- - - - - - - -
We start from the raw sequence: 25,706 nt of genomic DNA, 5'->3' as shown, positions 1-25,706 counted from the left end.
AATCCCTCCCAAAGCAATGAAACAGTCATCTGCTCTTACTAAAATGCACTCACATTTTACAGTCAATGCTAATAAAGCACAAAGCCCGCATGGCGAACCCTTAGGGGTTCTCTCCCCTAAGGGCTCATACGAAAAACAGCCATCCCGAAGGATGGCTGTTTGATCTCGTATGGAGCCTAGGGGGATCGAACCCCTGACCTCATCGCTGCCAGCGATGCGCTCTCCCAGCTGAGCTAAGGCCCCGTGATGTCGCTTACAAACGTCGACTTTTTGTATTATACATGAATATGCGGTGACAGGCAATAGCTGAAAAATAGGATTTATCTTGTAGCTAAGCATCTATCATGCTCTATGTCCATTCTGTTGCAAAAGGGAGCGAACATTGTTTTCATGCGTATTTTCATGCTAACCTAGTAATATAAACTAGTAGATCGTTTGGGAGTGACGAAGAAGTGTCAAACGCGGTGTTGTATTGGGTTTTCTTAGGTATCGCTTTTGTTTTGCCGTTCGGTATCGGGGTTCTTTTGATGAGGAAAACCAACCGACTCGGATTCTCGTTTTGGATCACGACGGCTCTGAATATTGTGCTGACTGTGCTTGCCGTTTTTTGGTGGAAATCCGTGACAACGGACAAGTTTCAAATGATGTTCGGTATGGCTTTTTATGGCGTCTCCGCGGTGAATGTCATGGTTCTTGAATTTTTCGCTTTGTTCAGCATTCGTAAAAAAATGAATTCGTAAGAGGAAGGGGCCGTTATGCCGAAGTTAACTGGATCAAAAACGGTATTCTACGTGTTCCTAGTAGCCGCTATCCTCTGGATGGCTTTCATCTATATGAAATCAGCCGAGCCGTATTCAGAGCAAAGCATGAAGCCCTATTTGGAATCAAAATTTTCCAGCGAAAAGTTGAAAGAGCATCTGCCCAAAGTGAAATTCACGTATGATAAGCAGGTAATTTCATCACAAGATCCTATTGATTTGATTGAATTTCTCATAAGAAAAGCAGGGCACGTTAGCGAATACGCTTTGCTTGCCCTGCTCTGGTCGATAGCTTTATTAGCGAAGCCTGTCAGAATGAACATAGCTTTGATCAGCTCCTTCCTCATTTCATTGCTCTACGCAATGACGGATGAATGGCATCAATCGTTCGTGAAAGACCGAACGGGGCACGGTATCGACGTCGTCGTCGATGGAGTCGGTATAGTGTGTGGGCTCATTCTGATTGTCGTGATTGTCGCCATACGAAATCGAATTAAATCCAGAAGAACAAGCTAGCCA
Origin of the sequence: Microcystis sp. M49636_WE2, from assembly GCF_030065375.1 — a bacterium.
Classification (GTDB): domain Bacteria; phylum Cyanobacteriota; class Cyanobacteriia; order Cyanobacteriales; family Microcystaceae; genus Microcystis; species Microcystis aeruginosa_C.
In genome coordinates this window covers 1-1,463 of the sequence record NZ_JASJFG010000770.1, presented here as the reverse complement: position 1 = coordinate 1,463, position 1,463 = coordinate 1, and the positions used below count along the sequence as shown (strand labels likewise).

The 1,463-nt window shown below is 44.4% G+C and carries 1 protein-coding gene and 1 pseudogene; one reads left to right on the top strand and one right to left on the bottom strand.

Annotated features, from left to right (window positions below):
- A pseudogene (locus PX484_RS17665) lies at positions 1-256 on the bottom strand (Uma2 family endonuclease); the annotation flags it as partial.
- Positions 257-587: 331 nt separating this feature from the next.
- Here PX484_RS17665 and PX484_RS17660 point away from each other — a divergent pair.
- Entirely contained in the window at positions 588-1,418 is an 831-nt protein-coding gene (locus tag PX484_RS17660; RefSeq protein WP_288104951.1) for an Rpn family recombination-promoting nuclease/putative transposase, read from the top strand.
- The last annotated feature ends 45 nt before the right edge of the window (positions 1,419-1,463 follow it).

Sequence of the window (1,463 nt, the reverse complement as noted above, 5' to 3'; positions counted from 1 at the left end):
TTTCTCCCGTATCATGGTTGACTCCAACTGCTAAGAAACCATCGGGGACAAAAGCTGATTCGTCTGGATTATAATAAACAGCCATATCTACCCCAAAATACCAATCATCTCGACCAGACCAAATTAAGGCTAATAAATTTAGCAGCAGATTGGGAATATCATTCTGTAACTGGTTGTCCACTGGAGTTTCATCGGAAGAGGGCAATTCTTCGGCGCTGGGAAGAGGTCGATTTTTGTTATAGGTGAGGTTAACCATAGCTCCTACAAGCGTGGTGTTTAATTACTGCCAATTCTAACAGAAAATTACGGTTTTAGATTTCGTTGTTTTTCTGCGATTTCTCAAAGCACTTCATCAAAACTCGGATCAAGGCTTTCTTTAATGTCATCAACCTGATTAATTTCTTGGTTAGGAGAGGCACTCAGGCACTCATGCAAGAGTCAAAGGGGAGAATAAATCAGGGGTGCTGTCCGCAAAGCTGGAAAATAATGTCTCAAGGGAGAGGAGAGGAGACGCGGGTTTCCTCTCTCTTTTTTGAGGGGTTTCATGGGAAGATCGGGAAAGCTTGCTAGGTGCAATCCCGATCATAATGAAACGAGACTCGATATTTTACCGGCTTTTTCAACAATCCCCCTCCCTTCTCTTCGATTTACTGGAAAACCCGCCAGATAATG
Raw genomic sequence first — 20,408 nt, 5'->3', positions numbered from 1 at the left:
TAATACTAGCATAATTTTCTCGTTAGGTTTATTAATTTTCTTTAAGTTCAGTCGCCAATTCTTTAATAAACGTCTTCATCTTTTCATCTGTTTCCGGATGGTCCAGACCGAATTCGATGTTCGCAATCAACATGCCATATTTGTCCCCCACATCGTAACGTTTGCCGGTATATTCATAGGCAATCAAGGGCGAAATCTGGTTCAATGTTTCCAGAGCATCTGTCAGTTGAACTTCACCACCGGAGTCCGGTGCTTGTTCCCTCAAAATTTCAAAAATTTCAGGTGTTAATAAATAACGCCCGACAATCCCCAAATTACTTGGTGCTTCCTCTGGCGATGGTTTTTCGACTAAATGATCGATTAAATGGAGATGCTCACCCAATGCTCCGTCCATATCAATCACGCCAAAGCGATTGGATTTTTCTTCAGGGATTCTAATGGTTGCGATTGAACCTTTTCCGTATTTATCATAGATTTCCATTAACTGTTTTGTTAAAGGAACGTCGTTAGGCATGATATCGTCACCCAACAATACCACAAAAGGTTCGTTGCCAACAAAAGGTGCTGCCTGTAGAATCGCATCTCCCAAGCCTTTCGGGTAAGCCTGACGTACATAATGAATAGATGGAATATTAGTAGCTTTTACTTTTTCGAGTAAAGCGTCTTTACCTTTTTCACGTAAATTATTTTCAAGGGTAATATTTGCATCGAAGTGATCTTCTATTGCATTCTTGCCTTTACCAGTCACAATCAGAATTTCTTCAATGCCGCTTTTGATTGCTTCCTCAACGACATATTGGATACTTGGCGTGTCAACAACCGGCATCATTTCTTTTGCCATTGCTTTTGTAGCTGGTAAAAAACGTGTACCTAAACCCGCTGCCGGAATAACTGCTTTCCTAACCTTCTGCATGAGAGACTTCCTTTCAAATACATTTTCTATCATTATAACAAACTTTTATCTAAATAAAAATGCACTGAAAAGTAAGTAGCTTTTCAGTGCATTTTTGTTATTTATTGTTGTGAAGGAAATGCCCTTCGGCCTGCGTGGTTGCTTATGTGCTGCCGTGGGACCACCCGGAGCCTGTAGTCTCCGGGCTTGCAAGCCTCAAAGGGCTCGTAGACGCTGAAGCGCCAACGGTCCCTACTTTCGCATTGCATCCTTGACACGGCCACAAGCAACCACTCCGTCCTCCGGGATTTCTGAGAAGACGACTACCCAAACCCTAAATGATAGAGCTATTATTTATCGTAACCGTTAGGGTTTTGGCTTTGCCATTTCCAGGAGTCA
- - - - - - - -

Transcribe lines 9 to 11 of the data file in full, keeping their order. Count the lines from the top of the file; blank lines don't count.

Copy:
- Positions 257-587: 331 nt separating this feature from the next.
- Here PX484_RS17665 and PX484_RS17660 point away from each other — a divergent pair.
- Entirely contained in the window at positions 588-1,418 is an 831-nt protein-coding gene (locus tag PX484_RS17660; RefSeq protein WP_288104951.1) for an Rpn family recombination-promoting nuclease/putative transposase, read from the top strand.